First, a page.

Cardinals will look for depth after losing top target

A position by position look at where the Ball State program stands.

Ball State's wide receiving corps from the 2016 season can be summarized in two groups. 1: The Performers and 2: The Underachievers.

Unfortunately for the Cardinals, the Performers group loses its #1 option in all-time receptions leader Kevonn Mabon who will graduate. Also unfortunate is that after Mabon, only one other player can be constantly referred to as a performer, and that is Damon Hazelton.

In his true freshman campaign, Hazelton came out of nowhere to produce 51 receptions and 4 touchdowns. In a strange twist, he seemed to be a top downfield target while also averaging less than 10 yards a reception, something we all expect him to increase in 2017.

After Hazelton though, the production dropped off quickly.

Slot Receiver Corey Lacanaria seemed to be poised for a break out year. The diminutive WR caught a solid 45 passes and 4 touchdowns as a sophomore and more was expected from his junior campaign. Unfortunately, that did not happen. He slipped back to just 33 receptions, battled some injuries and disappeared in a few games when the offense needed him the most. We expect a rebound in a big way as Lacanaria transitions into his senior campaign. He is firmly capable of big numbers and will have talented newcomers pushing him for playing time.

Next in the group are outside receivers Jordan Hogue and Devin Reece. Hogue, a 6-0 183 guy that can slide into several different positions, looked coming out of spring to be the #2 starter next to Mabon on the outside and produce big numbers after slowly progressing his first two seasons. While he did progress from 11 receptions to 20 this past season, he still was largely a non-factor in the passing game and fell below the expectations of followers of the program.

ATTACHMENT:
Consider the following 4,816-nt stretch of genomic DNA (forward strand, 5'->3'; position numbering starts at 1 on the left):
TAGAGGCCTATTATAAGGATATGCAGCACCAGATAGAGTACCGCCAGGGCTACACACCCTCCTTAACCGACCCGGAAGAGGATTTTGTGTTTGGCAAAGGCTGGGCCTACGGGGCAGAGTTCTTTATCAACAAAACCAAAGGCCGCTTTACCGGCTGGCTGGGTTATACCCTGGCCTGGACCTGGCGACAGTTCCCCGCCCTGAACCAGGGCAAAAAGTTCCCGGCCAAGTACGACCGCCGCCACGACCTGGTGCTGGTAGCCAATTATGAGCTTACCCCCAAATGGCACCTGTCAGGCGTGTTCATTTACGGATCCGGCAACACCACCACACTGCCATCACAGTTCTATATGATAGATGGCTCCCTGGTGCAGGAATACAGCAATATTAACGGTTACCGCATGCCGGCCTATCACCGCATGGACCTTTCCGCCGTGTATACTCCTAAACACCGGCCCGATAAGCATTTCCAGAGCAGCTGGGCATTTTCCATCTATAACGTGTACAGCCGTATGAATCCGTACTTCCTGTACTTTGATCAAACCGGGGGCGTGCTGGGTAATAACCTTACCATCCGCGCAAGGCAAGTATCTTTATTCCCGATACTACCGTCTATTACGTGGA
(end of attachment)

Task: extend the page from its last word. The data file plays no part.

Reece, a big 6-2 210 target, was probably the player with the highest expectations entering the season. After just 4 games on the field in his redshirt freshman campaign, expectations for a big year for Reece started in spring. While battling with the aforementioned Hogue for starting dibs on the outside, we all figured his size and speed would equate into solid production and a bright future. While that future still remains bright, the here and now did not happen.  Reece started off solidly, but fell out of favor to older players later in the season and spent much of his playing time on special teams. Reece ended the season with just 10 receptions for 110 yards and 1 touchdown.

Luckily though, next year will bring new promise and the chance to perform at a high level and meet expectations for the upperclassmen on this list. But, it will not be without a fight from underclassmen looking for their shot at playing time.

Leading the charge are a pair of redshirt freshmen chomping at the chance to prove themselves.

Tyler Kirtz, who redshirted as a freshman last season, is a solid sized 6-1 target that put up amazing numbers in high school two years ago. Look for him to push Hogue and Reece on the outside and work to get playing time.

In the slot, Wyatt Plate, another undersized (5-9 170) target looks to push Lacanaria for snaps and catches.

Potentially coming in to push for playing time next year will be currently committed and future freshmen Hassan Littles and Ethan Merriweather.

Littles, who is an electric athlete, projects as a slot guy that can also line up outside in some situations. He has the talent to really push for playing time and gives the Cardinals an added element of speed in the position that is not currently on display.

Merriweather, fresh off a Class 6A State Title in Indiana, will push on the outside with his 6-2 frame and developing game.

Ball State is still on the market for WR talent to add to the group and surely one or two more names will be added on signing day in two months. No matter what happens between now and then in recruiting, one this is for sure and more production, separation and playmaking is necessary out of a group that largely underperformed a year ago.

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